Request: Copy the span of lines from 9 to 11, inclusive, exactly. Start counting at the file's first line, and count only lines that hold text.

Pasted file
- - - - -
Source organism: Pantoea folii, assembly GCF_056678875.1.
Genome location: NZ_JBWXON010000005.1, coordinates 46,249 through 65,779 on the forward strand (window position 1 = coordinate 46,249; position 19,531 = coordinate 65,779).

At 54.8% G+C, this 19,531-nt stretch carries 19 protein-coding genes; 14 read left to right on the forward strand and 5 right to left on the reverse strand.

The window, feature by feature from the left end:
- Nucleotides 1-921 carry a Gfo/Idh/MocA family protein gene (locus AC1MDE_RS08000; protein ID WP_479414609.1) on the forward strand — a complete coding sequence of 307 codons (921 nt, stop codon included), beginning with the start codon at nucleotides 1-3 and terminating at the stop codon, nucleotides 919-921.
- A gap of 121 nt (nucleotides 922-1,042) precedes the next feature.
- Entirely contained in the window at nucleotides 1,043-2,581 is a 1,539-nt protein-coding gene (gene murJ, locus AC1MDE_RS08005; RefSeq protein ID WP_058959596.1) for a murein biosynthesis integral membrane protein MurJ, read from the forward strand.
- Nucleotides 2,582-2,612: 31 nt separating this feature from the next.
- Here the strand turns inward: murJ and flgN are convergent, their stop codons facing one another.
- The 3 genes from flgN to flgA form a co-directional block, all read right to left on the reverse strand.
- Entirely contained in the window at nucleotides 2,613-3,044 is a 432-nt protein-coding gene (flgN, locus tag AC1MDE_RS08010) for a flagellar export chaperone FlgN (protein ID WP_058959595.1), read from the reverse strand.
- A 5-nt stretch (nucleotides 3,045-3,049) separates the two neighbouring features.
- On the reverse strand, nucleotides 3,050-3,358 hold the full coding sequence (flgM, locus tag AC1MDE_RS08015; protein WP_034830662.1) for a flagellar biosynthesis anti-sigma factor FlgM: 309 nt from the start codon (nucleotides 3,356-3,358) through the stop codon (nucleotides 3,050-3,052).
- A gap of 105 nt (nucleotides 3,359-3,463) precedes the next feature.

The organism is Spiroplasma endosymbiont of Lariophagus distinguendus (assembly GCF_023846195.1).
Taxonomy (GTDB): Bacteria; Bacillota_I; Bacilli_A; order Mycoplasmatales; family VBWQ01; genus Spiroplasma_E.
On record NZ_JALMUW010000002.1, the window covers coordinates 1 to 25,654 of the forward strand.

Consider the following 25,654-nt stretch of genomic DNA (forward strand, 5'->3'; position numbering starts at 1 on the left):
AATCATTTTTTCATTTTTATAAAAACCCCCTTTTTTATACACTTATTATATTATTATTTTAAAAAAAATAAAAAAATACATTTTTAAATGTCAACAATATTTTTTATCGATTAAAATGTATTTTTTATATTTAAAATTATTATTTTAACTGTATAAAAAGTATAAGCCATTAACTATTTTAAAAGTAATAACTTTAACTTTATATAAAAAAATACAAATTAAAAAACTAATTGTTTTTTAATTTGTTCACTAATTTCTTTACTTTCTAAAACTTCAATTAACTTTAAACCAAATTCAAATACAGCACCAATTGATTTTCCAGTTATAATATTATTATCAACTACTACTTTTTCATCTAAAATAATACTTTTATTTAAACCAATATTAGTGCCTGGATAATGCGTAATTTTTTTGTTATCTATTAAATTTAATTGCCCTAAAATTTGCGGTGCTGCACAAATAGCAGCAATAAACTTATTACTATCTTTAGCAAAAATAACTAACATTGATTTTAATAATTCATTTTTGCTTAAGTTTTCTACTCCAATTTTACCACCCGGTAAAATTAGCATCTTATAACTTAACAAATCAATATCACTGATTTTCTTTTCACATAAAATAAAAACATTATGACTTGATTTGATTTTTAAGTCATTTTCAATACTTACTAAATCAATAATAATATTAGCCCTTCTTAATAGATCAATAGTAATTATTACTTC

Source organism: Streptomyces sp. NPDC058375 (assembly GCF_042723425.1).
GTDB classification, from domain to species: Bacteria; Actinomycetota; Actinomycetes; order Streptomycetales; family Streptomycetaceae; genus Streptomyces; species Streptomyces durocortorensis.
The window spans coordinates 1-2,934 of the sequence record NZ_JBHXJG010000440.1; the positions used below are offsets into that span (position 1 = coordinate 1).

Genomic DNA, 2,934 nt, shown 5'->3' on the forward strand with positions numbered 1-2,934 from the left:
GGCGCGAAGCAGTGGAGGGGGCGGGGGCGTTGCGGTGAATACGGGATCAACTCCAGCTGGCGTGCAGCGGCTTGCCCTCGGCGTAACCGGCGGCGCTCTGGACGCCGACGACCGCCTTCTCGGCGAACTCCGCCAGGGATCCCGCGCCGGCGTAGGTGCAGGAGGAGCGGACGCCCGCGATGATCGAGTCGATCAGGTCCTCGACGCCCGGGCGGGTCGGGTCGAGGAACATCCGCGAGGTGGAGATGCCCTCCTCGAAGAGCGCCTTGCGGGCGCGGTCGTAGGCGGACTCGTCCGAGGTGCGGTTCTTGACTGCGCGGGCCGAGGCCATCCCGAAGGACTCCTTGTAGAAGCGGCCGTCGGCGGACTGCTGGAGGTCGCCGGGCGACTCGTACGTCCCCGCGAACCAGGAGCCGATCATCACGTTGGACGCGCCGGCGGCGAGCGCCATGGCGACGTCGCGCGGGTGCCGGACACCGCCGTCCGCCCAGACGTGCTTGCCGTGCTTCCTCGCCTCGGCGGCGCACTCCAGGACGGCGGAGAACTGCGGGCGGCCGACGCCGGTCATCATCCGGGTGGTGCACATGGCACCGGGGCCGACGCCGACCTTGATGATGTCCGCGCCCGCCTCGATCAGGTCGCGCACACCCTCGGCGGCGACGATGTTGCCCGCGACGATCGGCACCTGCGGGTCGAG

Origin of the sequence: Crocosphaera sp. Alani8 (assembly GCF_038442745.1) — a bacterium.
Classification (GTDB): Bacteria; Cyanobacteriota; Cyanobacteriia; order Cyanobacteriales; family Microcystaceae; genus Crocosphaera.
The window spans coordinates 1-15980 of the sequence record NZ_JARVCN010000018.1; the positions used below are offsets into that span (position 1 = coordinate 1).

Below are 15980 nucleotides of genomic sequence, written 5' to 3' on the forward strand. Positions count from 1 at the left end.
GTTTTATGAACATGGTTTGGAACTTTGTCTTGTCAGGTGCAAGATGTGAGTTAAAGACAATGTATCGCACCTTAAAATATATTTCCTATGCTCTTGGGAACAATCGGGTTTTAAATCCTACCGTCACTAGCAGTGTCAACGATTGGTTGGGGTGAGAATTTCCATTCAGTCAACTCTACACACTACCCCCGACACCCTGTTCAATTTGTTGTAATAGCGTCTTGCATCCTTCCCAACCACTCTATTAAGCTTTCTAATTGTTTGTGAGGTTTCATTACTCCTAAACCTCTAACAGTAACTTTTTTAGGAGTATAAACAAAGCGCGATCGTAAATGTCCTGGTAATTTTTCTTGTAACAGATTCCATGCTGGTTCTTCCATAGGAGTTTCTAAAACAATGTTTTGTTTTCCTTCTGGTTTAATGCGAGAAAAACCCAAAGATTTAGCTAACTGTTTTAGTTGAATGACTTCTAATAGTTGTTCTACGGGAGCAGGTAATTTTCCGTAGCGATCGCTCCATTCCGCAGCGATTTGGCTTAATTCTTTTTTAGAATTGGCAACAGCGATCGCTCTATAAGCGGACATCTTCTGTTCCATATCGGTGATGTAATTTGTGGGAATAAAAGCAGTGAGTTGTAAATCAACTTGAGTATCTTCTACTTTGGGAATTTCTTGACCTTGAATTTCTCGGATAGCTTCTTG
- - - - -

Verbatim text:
- Here the strand turns inward: murJ and flgN are convergent, their stop codons facing one another.
- The 3 genes from flgN to flgA form a co-directional block, all read right to left on the reverse strand.
- Entirely contained in the window at nucleotides 2,613-3,044 is a 432-nt protein-coding gene (flgN, locus tag AC1MDE_RS08010) for a flagellar export chaperone FlgN (protein ID WP_058959595.1), read from the reverse strand.